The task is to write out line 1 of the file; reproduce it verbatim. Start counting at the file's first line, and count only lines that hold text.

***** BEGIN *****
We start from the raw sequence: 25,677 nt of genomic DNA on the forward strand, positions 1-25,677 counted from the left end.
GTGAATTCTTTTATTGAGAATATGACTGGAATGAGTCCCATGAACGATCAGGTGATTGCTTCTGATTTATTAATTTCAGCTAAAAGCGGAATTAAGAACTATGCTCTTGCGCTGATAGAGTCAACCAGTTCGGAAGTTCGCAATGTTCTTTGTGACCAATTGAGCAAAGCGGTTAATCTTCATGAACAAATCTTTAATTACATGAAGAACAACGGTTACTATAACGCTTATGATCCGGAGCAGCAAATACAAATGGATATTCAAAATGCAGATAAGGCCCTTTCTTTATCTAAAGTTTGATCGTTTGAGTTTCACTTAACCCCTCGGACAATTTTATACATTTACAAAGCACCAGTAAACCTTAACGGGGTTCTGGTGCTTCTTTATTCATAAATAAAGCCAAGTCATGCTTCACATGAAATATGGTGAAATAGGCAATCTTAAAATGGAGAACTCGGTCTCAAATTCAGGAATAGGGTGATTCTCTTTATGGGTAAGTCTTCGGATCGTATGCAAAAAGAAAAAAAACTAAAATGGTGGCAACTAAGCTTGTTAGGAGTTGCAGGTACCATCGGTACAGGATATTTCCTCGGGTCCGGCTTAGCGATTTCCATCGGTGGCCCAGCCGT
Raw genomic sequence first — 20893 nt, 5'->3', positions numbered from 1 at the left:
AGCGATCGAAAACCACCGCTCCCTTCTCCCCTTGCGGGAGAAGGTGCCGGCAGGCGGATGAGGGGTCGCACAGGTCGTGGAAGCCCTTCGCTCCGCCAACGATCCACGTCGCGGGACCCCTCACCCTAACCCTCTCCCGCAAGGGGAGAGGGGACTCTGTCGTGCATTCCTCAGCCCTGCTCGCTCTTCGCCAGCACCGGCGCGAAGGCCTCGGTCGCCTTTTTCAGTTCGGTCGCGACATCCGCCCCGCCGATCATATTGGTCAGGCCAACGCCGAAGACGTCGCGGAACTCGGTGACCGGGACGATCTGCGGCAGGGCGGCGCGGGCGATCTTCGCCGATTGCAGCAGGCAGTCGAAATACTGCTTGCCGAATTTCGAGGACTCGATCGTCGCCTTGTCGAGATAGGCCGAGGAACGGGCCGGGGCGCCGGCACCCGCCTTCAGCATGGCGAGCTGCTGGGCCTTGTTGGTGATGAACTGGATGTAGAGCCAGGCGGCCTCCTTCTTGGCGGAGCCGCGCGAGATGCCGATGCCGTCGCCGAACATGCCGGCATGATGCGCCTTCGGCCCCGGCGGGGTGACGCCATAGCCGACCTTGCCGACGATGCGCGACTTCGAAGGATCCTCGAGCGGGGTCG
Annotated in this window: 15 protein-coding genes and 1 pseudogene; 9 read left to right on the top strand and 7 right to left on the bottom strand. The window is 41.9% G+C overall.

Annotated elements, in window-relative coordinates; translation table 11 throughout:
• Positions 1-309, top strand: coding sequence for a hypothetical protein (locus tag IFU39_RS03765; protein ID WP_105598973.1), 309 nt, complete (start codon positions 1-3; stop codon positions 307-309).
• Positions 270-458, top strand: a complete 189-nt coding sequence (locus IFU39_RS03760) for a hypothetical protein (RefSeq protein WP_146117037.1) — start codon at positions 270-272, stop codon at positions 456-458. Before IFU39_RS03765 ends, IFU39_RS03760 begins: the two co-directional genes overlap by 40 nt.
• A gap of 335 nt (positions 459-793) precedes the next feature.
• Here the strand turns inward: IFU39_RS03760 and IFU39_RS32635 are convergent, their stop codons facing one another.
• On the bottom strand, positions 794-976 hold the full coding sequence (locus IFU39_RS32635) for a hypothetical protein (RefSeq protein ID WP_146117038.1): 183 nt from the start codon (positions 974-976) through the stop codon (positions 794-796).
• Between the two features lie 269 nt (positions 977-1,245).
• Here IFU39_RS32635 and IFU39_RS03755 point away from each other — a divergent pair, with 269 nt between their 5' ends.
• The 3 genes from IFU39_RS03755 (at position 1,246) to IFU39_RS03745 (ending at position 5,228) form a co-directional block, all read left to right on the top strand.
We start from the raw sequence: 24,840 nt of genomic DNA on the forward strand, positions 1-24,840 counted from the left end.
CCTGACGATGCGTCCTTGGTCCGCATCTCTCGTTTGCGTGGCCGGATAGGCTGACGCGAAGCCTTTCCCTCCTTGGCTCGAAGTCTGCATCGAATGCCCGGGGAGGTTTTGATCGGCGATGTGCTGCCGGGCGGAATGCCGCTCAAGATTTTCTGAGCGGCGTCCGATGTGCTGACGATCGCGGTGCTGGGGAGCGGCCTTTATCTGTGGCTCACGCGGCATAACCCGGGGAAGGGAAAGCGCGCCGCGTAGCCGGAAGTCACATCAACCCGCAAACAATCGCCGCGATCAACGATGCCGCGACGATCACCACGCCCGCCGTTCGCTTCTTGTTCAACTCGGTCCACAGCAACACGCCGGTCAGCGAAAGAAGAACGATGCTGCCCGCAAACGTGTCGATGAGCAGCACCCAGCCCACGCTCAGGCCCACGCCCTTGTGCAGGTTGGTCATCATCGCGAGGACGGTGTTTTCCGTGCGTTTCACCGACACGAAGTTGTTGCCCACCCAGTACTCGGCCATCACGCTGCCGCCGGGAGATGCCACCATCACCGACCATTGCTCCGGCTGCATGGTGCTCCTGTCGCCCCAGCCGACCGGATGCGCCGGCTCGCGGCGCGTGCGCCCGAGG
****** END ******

We start from the raw sequence: 25,677 nt of genomic DNA on the forward strand, positions 1-25,677 counted from the left end.